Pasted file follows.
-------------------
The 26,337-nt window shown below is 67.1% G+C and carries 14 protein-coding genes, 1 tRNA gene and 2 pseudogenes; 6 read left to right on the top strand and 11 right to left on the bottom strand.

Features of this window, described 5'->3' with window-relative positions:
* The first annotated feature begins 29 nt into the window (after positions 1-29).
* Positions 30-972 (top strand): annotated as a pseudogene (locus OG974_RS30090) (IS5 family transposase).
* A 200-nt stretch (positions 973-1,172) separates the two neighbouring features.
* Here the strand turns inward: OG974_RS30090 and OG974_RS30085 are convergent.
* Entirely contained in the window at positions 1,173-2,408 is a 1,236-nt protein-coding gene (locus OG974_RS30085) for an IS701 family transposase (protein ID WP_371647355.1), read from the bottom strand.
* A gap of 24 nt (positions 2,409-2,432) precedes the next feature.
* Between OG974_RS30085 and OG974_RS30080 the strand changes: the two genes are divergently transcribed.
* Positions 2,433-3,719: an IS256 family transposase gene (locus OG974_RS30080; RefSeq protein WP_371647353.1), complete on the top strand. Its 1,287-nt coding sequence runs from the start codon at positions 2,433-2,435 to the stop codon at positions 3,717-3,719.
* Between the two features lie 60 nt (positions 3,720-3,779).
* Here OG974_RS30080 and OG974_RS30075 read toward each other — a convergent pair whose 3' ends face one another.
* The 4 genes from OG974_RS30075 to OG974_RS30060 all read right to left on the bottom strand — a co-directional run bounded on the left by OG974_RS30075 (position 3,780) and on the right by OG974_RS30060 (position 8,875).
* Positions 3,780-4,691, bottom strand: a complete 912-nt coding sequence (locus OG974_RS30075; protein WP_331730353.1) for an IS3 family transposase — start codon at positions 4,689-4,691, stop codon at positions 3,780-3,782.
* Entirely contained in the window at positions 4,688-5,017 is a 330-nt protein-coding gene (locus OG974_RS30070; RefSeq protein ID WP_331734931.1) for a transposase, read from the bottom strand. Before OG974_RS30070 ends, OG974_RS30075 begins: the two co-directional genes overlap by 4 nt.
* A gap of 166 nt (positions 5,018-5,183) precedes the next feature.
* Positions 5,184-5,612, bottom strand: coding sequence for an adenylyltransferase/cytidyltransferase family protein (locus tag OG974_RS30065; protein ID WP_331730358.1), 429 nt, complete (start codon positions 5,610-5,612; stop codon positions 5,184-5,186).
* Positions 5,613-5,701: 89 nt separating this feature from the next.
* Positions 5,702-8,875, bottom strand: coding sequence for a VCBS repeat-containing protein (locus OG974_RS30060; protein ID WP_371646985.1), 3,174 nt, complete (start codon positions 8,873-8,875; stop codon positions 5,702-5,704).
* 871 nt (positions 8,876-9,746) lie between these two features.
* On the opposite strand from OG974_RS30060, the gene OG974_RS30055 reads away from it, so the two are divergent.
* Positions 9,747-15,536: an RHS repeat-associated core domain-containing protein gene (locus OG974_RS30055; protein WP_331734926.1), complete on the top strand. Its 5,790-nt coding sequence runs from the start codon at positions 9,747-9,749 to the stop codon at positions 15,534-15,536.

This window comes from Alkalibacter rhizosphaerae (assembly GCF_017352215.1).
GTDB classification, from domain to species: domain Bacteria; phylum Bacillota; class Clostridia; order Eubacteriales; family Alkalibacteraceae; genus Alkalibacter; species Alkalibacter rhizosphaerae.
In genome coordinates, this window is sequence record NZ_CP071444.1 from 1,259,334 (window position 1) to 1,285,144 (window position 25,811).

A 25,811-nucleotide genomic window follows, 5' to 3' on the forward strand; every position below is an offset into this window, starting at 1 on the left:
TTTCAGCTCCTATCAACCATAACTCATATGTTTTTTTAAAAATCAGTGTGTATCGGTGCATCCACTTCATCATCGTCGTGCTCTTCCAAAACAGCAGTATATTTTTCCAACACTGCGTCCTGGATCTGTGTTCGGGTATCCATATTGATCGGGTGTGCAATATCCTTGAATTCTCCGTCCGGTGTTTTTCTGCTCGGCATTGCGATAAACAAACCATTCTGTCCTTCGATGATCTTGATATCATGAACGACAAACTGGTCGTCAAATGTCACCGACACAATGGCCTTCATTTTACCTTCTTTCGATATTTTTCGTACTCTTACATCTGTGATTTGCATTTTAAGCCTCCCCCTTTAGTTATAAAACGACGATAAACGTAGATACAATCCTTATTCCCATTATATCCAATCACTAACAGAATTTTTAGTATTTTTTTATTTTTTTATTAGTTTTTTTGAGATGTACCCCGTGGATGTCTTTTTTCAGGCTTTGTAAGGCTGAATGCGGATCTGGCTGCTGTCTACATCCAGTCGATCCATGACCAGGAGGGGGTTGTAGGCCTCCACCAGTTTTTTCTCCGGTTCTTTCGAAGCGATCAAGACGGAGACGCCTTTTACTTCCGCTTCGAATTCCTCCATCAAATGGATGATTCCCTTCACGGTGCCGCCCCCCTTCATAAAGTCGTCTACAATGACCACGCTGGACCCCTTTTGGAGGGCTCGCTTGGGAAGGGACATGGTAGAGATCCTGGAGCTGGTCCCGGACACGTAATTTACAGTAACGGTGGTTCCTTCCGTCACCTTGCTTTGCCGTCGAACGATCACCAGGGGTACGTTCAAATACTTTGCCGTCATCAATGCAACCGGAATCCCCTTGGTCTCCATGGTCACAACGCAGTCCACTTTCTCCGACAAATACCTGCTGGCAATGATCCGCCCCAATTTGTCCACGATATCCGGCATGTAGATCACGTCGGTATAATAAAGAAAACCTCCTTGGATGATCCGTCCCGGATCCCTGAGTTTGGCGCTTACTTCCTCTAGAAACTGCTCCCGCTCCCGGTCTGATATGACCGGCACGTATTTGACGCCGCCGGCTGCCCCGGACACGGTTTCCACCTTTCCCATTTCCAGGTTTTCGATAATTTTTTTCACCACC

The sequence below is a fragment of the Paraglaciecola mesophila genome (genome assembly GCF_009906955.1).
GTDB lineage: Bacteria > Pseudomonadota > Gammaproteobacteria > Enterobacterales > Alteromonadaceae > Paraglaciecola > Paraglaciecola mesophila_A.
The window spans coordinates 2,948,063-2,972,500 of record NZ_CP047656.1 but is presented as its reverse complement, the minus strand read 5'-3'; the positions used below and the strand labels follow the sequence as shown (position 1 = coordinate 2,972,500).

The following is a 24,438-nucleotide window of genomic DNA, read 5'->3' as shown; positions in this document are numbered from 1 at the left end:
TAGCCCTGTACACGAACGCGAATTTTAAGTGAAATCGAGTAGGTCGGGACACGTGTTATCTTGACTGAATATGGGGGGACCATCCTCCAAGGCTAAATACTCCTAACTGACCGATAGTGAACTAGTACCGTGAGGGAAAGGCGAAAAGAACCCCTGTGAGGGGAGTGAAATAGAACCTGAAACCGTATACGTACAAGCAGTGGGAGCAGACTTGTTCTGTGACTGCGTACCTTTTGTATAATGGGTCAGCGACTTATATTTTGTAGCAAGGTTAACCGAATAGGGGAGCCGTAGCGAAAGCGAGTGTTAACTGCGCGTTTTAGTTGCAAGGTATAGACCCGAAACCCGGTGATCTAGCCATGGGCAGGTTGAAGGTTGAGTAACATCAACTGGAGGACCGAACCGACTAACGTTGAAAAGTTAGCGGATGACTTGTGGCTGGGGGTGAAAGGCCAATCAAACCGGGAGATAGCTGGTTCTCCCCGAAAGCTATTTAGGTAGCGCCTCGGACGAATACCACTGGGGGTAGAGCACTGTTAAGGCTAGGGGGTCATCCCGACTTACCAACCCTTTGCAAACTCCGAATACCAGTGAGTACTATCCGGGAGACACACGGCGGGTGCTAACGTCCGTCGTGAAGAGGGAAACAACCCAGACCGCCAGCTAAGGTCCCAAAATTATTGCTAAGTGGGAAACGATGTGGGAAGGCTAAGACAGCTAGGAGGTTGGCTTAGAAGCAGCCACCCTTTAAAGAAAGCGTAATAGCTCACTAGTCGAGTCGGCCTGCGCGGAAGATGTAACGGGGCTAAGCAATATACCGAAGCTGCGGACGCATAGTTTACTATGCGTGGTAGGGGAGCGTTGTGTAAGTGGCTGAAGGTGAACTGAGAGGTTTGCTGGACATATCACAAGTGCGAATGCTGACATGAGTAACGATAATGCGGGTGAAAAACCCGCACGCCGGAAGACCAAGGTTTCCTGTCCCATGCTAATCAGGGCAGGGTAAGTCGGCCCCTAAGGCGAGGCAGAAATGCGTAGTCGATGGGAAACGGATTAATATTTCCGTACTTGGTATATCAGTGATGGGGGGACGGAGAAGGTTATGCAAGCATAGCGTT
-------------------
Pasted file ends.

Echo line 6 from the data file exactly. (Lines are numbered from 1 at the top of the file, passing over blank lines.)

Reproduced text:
* Here the strand turns inward: OG974_RS30090 and OG974_RS30085 are convergent.